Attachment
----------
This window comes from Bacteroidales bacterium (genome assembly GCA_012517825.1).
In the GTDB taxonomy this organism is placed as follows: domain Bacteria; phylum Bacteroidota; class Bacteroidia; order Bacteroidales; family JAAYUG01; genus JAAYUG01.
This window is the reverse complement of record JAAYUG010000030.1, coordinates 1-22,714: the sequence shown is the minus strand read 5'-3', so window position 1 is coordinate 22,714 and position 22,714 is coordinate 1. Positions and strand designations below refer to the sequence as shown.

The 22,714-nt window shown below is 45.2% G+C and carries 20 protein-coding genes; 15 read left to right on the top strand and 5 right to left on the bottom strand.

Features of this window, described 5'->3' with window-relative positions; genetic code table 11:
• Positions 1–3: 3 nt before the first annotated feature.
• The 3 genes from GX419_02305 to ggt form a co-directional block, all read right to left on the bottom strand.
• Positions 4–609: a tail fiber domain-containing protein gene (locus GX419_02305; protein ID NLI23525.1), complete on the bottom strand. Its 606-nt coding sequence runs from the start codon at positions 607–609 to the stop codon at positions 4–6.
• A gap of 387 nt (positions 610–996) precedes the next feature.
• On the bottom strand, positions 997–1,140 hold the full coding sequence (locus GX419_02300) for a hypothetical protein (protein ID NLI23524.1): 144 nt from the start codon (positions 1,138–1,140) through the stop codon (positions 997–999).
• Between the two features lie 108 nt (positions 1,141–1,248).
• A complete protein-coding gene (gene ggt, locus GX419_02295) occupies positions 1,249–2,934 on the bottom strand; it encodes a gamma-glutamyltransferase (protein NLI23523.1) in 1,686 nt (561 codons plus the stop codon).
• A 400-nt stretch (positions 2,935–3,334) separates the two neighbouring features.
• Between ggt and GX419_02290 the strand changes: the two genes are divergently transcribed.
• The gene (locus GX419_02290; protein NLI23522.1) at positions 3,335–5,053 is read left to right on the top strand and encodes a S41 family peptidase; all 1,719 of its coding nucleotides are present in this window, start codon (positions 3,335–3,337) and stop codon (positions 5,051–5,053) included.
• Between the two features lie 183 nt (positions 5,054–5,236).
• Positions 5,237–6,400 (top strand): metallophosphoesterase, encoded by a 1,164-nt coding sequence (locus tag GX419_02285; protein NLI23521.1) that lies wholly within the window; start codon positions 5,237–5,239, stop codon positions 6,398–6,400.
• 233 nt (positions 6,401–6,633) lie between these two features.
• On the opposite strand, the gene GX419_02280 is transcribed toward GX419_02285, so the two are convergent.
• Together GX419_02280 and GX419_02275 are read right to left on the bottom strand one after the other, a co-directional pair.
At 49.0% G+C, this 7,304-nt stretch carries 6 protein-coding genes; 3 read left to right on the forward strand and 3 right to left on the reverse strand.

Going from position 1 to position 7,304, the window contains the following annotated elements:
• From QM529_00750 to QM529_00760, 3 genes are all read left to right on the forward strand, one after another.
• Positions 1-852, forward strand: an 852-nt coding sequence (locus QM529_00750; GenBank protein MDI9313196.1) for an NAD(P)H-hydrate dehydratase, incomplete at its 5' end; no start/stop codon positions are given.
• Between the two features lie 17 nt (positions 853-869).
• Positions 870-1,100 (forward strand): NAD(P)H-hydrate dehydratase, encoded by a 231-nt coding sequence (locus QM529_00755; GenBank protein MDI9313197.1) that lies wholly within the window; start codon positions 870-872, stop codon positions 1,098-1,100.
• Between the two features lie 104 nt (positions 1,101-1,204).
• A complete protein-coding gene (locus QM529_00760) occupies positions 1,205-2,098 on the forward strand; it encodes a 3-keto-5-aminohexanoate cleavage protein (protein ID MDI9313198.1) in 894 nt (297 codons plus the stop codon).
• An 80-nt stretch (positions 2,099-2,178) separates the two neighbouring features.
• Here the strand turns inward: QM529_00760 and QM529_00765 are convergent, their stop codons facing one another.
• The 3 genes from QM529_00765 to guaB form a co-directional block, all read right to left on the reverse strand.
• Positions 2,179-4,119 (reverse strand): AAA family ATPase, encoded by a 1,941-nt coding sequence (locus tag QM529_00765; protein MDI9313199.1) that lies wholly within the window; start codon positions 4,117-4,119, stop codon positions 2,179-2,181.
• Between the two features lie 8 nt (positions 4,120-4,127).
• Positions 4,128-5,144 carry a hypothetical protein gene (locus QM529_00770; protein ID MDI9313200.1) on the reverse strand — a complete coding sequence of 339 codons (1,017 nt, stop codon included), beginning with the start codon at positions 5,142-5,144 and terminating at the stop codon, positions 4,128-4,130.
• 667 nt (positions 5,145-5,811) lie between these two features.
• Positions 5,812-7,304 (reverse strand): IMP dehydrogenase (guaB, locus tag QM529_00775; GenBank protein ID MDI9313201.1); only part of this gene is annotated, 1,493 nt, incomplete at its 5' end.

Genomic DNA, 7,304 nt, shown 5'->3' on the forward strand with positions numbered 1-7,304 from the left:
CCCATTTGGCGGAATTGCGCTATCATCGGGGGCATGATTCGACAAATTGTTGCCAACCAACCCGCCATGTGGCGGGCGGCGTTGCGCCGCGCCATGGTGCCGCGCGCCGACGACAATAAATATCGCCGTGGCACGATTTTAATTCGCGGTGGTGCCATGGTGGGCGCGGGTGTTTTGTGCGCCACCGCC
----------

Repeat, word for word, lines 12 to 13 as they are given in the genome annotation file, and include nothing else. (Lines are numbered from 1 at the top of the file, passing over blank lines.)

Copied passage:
• A complete protein-coding gene (gene ggt, locus GX419_02295) occupies positions 1,249–2,934 on the bottom strand; it encodes a gamma-glutamyltransferase (protein NLI23523.1) in 1,686 nt (561 codons plus the stop codon).
• A 400-nt stretch (positions 2,935–3,334) separates the two neighbouring features.